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Maker of Muktir Gaan

October 18, 2011

I was a college student who always remained worried about his studies, lagged behind the pace of college studies and had little spare time to spend on clubs or other activities.Yet I was a member of Notre Dame Nature Study Club, where members met once every week to talk about nature, birds, creatures (except girls!) and to eat dalpuris, not free bought with members fee. The only thing interesting about this club was its moderator mullah-looking Zoology teacher Mijanur Rahman who loved to joke on everything! He might be the first stand-up comedian I met. We had a library that I seldom visited, not for books but to have a look on the rich collection of old issues of Nat Geo’s, mostly from 20’s or 30’s !!! The library was situated on the top-floor of Herrington building, if I’m not mistaken, which also has a moderate-size auditorium at the ground floor.

One day I saw everyone was rushing towards that auditorium where a Film titled ‘Muktir Gaan’, directed by Tareque and Catherine Masud, was being screened for students. The whole auditorium was packed. I watched the whole film standing behind the last row. It was a musical docu on 1971.It was about a group of singers who traveled on a truck in camps scattered along Indo-Bangladesh border and inside the liberated zones of Bangladesh. The mind blowing songs were very energizing and inspiring. The film tells you the suffering of ordinary people, how ordinary peasants became extraordinary fighters and a struggle of existence of a nation. I never felt I was watching a movie. I felt I was traveling with Benu, Sharmin, Shahin, Biplob from paddy fields to camps, chanting in unison Hey o re heyo, Aaji Bangladesher Hridoy Hotey, Joy Bangla Bangla’r Joy, Dhano Dhanney Pushpey Bhara and hearing the grievances and sufferings of villagers and watching Major Gias briefing his fearless guerilla fighters, known as Mukti Fauj.

This film is one of the things that made me interested to know more about 1971. Tareque & Ctherine’s works will inspire millions of post-1971 Bangladeshis to whom 1971 remains a huge empty space that needs to be filled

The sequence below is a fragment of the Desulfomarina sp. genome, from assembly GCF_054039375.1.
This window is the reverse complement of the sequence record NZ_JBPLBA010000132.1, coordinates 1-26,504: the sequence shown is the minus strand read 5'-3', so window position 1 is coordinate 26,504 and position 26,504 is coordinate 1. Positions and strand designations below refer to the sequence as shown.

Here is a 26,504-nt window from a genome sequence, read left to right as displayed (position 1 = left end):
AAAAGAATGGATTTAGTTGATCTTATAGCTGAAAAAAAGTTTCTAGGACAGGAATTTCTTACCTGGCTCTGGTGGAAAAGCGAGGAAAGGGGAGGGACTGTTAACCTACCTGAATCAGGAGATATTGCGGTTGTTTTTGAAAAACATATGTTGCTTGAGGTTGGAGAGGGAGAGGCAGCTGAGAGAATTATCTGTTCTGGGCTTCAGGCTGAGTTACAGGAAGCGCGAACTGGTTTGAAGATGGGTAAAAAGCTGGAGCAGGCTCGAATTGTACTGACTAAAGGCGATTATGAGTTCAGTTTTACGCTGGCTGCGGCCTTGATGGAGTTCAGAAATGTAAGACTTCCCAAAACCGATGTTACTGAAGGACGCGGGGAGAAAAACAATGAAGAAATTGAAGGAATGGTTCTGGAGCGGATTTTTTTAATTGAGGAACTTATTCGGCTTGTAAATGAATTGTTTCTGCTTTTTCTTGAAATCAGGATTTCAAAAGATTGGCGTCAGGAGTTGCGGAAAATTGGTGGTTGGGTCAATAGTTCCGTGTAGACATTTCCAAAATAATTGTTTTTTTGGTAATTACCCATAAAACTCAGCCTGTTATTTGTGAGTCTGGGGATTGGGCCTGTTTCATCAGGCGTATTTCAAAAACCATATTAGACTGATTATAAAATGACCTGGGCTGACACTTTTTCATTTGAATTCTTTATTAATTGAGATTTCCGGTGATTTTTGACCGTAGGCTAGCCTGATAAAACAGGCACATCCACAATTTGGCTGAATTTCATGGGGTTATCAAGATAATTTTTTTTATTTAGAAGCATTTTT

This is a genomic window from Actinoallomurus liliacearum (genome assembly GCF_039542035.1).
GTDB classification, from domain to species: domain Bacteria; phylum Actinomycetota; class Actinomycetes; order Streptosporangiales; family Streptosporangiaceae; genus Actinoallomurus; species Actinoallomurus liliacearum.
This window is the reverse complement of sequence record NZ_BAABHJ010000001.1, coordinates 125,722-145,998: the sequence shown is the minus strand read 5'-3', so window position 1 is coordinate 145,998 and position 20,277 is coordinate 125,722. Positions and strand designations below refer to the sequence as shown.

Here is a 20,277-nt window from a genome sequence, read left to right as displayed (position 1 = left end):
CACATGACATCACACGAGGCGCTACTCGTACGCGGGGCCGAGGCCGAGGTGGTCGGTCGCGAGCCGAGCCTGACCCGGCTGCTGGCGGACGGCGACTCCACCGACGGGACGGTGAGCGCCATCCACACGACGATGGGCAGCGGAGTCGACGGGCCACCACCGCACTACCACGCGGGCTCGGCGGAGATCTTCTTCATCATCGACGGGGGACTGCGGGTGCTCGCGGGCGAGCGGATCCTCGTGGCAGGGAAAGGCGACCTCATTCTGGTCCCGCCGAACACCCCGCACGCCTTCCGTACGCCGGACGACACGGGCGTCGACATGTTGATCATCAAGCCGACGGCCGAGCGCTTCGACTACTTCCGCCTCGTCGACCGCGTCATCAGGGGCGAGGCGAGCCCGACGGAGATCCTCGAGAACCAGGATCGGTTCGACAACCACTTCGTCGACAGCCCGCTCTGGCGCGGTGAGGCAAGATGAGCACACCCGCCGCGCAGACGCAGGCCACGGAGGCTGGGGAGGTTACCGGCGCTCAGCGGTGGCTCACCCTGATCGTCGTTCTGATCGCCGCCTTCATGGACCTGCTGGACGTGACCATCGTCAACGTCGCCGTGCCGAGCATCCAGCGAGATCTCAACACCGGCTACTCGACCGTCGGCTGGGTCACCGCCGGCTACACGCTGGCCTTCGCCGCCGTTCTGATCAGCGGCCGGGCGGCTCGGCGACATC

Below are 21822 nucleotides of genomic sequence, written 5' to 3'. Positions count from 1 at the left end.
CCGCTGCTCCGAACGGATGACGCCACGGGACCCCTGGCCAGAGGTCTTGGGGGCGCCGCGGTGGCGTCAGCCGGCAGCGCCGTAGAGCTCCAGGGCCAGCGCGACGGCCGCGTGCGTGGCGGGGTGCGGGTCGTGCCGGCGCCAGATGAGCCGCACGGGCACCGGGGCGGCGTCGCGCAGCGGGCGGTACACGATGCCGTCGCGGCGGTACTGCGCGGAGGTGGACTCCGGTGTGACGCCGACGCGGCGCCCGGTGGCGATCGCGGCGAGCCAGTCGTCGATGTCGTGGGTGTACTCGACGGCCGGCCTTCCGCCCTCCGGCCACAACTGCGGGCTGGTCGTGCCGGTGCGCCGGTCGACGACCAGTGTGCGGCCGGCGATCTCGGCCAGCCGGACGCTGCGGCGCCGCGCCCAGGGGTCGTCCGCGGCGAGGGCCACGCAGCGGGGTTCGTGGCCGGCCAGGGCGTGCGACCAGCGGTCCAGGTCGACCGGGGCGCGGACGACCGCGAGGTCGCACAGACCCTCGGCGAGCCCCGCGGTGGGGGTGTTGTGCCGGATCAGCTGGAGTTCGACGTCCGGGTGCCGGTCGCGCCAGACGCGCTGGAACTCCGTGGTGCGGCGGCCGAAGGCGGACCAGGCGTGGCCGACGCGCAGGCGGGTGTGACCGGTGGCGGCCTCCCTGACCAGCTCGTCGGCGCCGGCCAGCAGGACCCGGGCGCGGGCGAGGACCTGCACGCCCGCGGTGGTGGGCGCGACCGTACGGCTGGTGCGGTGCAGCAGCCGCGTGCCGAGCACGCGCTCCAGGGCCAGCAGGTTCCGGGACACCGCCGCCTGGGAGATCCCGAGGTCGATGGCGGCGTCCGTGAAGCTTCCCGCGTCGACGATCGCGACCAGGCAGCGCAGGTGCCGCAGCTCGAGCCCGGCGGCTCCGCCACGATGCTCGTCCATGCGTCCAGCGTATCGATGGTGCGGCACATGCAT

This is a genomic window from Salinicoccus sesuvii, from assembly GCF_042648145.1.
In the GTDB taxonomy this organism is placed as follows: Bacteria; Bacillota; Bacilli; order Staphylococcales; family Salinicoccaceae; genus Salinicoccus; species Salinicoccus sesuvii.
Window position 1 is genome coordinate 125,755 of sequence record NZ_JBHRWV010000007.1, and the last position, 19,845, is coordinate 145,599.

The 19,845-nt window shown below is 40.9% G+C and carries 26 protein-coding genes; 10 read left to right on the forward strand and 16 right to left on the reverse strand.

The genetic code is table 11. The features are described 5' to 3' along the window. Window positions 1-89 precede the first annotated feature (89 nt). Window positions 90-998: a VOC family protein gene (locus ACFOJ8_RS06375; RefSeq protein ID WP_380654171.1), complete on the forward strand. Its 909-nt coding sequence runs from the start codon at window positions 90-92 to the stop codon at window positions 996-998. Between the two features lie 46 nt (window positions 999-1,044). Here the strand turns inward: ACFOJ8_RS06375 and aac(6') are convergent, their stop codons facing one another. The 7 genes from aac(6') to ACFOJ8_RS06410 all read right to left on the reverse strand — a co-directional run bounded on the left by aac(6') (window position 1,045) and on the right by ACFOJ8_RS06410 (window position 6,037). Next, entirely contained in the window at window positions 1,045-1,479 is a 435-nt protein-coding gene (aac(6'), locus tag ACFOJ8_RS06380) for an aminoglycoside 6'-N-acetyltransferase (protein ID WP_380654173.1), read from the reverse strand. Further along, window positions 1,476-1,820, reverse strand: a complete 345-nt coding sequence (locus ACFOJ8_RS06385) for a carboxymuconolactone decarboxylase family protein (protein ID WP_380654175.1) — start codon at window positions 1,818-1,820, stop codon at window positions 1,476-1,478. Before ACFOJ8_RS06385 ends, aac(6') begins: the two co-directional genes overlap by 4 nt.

I watched Muktir Gaan again and rediscovered that Army of Singers last week at Indira Gandhi Cultural Center where a retrospective on Tareque is being shown.

Tareque and Catherine extraordinarily narrated the ordinary life of commoner in celluloid films. He concentrated on the tiny and unseen details of a commoner’s life, often missed out by others, and brought out the beauty hidden in it, which ultimately made his films larger than life. In the end, his works were applauded by both commoners and critics. Matir Moyna, Antarjatra and Narosundar are perfect examples.

I’m not a film pundit who has the authority to make comment on his works. Rituporno Ghosh, one of my favorites and a brilliant contemporary director, once regretted why he could not make films like Matir Moyna after watching the film at a Kolkata multiplex!

In August, Tareque along with Mishuk Munier, a talented broadcast journalist and cinematographer, died in a tragic road accident on Dhaka-Aricha Highway. The more I watch Tareque’s works, the more I start to feel that Bangladesh lost its sole celluloid magician who could best project the life of ordinary Bangladeshis and showcase Bangladesh’s culture & history at world arena. If talents like Tareque and Mishuk are being murdered in road crashes, then one day there will be no one to narrate the life of commoner in celluloid!


From → My Thoughts

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